After leaving the stage, Zach Condon and friends returned for an encore of no less than 6 songs, and I did have to question at what point an encore stops being an encore, and just the second half after the interval... But nonetheless, it was very much appreciated, as the audience wasn't ready for the evening to finish. Goshen, one of the few Beirut songs featuring a piano, was a true highlight of the set.  The simple, understated song was not typically 'Beirut' and without the added frills of trumpets and accordions; but it was beautifully crafted, and a breath of fresh air after the richness of some of their other songs.
     Musically, it was a stunning set. The extraordinary variety of instruments fit perfectly with Condon's melodic voice, and every song had the audience singing and dancing along. However, it seemed that Beirut lacked confidence in their stage presence. Condon appeared overwhelmed by the mass of people in front of him, and hardly spoke to the audience throughout the set. Overall though, it was a fantastic evening which could only be improved by Beirut's engagement with their audience matching the musical excellence on show.

l've Been Listening To...

Zebra - Beach House 

Tuesday, 20 September 2011

Up and Coming: Lana Del Rey

American singer Lana Del Rey has suddenly burst on the music scene over the past few months, with her new single 'Video Games'. With such a beautiful, husky voice, her songs have a certain melancholy aspect to them, that makes her so different from the hundreds of female singers trying to make it today. The 24 year old has had an amazing year so far - 'Video Games' was featured as one of  Pitchfork's rising stars, and her London gig sold out within half an hour. Sure to be one to watch, 'Video Games' and 'Blue Jeans' are released on 9th October (as a download), and on limited edition 7" on 10th October.

Monday, 19 September 2011

Villagers: Cecelia & Her Selfhood

Villagers have finally released the long-awaited video for their song 'Cecelia and her Selfhood'. The simple animations fit perfectly with the gentle melody of the song, and creator, Adrien Merigeau has done a wonderful job. For a free MP3 download of the single visit their website.

Sunday, 18 September 2011

Thursday, 15 September 2011

Summer Playlist

Sorry the posts have been so sporadic, I've been swamped with work (the start of the school year is always hectic), but I'm starting to get on top of things, so hopefully I'll pick up the pace on blogging again soon. In the meantime I thought I'd share with you some of my favourite songs from my Summer playlist... yes I know Summer's over, but you can still enjoy them.

The Boy With The Arab Strap - Belle & Sebastian 
The Ghost Inside - Broken Bells
French Navy - Camera Obscura 
This Is What I Said - Cloud Control
Go Outside - Cults
We Are The People - Empire of the Sun
I Held You Once - The Epstein 
King Of Rome - Goldheart Assembly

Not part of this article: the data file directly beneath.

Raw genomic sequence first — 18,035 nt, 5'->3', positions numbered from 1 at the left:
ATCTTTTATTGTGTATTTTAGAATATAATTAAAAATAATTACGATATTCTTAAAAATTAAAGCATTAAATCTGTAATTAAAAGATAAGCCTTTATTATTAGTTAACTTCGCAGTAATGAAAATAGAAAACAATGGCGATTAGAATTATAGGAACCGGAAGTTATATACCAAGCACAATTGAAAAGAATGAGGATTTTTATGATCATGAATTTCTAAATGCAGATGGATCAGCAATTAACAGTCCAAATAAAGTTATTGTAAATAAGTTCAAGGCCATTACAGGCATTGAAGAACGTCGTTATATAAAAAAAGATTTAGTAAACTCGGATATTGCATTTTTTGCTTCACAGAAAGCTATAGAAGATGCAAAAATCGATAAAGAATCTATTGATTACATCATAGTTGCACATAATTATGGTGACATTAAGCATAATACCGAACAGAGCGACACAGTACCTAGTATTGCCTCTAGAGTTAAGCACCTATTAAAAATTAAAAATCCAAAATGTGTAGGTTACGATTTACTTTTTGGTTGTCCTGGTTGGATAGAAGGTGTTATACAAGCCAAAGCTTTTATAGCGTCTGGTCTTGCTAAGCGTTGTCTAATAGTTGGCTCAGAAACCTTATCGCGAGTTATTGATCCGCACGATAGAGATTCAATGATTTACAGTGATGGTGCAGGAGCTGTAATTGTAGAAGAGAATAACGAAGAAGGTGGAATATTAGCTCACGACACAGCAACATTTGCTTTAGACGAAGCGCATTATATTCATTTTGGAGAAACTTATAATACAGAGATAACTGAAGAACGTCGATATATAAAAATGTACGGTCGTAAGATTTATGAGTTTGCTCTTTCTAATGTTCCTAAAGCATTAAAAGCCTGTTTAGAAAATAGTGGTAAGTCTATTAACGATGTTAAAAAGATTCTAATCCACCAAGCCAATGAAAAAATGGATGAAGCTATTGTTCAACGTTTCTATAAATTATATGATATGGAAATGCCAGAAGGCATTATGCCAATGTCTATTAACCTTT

Hydra Fancies - of Montreal
No Soap (In A Dirty War) - Reverend & The Makers
All In White - The Vaccines
The Pact - Villagers

Wednesday, 7 September 2011

Concert4Conservation: The Dreaming Spires, The Epstein and Stornoway

After such an incredible evening seeing Stornoway play at Somerset House back in July, it was with great anticipation that I found myself waiting outside The Regal in Oxford on Saturday evening. As a Londoner myself, part of the excitement was seeing them play on their home turf; and standing on the Cowley Road, I half expected to see a giant Zorb rolling through the Street at any given moment. Once in the queue we were quickly approached by an orang-utan and something resembling a 5 ft chicken taking money from us. No we weren’t being robbed by primates and birds; instead the evening was a charity fundraiser. The Concert4Conservation was in aid of 3 charities, The Sumatran Orangutan Society, The Earth Trust, and The RSPB – charities chosen by Stornoway, and particularly apt ones considering Brian’s previous job as an ornithologist, perhaps reinforcing the idea of escaping our ‘battery human’ existence. Supported by fellow Oxford bands The Epstein and The Dreaming Spires and organised by Truck, it had all the ingredients for a perfect homecoming for Stornoway – their first concert to a home crowd since 2010.
            Brothers, Robin and Joe Bennett (founders of Truck Festival and the recently opened Truck Store on Cowley Road) kicked off the evening with their band, The Dreaming Spires, recently featured as Steve Lamacq’s ‘favourite new band’ on BBC radio 6. Not knowing much about the band I was taken aback by their rock‘n’roll sound, such a contrast to the likes of some of Stornoway’s more muted songs, but nonetheless, I decided to give them a chance, and was even slightly surprised that I liked what I heard. With such a rich tapestry of full-on guitars and drums, the sheer energy being generated on the stage was enough for anyone to truly feel a part of the music – though I didn’t appreciate the constant elbowing from the people rocking out next to me!  However the true highlight of the set for me had to be ‘In Our Lifetimes’, a song which Robin Bennett told us had been written to accompany a video game his neighbour had created about running the United Nations Climate Agency – appropriate for an evening In aid of wildlife conservation. The gentler tones contrasted with the rest of their repertoire, and for the first time in the evening, I didn’t feel in danger of a seizure from the strobe lighting. With an album set to be released in October on Clubhouse Records, they’re sure to be one to watch, though whether I will be queuing up for it is a different matter.